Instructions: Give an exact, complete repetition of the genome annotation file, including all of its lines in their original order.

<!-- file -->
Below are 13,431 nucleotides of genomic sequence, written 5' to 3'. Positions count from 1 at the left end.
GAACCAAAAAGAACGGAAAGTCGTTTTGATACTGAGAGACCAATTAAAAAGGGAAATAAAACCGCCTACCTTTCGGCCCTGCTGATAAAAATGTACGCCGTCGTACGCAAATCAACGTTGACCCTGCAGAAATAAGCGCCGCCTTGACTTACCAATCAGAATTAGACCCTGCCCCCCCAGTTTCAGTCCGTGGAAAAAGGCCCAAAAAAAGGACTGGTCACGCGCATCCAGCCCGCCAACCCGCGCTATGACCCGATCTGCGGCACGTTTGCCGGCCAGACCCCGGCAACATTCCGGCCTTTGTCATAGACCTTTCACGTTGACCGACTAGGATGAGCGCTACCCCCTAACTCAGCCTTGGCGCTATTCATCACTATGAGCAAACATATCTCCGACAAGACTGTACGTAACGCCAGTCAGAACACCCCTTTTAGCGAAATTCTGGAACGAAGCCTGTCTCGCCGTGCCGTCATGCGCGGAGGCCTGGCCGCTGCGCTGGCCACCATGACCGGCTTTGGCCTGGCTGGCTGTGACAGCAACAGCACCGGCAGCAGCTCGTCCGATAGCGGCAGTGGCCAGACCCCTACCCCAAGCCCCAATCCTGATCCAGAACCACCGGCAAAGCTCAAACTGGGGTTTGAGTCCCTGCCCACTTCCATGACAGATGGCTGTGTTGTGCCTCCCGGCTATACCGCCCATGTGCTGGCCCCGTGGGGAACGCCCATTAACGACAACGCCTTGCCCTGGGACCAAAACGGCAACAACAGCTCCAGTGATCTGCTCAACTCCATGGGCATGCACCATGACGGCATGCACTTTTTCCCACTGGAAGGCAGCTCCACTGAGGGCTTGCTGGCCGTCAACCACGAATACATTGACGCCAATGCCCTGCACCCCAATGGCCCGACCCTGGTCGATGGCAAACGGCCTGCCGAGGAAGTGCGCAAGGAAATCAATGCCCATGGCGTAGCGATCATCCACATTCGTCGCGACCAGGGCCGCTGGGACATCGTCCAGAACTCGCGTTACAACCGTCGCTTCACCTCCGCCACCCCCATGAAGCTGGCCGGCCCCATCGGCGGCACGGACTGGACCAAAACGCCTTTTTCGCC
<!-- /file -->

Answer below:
Below are 13,431 nucleotides of genomic sequence, written 5' to 3'. Positions count from 1 at the left end.
GAACCAAAAAGAACGGAAAGTCGTTTTGATACTGAGAGACCAATTAAAAAGGGAAATAAAACCGCCTACCTTTCGGCCCTGCTGATAAAAATGTACGCCGTCGTACGCAAATCAACGTTGACCCTGCAGAAATAAGCGCCGCCTTGACTTACCAATCAGAATTAGACCCTGCCCCCCCAGTTTCAGTCCGTGGAAAAAGGCCCAAAAAAAGGACTGGTCACGCGCATCCAGCCCGCCAACCCGCGCTATGACCCGATCTGCGGCACGTTTGCCGGCCAGACCCCGGCAACATTCCGGCCTTTGTCATAGACCTTTCACGTTGACCGACTAGGATGAGCGCTACCCCCTAACTCAGCCTTGGCGCTATTCATCACTATGAGCAAACATATCTCCGACAAGACTGTACGTAACGCCAGTCAGAACACCCCTTTTAGCGAAATTCTGGAACGAAGCCTGTCTCGCCGTGCCGTCATGCGCGGAGGCCTGGCCGCTGCGCTGGCCACCATGACCGGCTTTGGCCTGGCTGGCTGTGACAGCAACAGCACCGGCAGCAGCTCGTCCGATAGCGGCAGTGGCCAGACCCCTACCCCAAGCCCCAATCCTGATCCAGAACCACCGGCAAAGCTCAAACTGGGGTTTGAGTCCCTGCCCACTTCCATGACAGATGGCTGTGTTGTGCCTCCCGGCTATACCGCCCATGTGCTGGCCCCGTGGGGAACGCCCATTAACGACAACGCCTTGCCCTGGGACCAAAACGGCAACAACAGCTCCAGTGATCTGCTCAACTCCATGGGCATGCACCATGACGGCATGCACTTTTTCCCACTGGAAGGCAGCTCCACTGAGGGCTTGCTGGCCGTCAACCACGAATACATTGACGCCAATGCCCTGCACCCCAATGGCCCGACCCTGGTCGATGGCAAACGGCCTGCCGAGGAAGTGCGCAAGGAAATCAATGCCCATGGCGTAGCGATCATCCACATTCGTCGCGACCAGGGCCGCTGGGACATCGTCCAGAACTCGCGTTACAACCGTCGCTTCACCTCCGCCACCCCCATGAAGCTGGCCGGCCCCATCGGCGGCACGGACTGGACCAAAACGCCTTTTTCGCC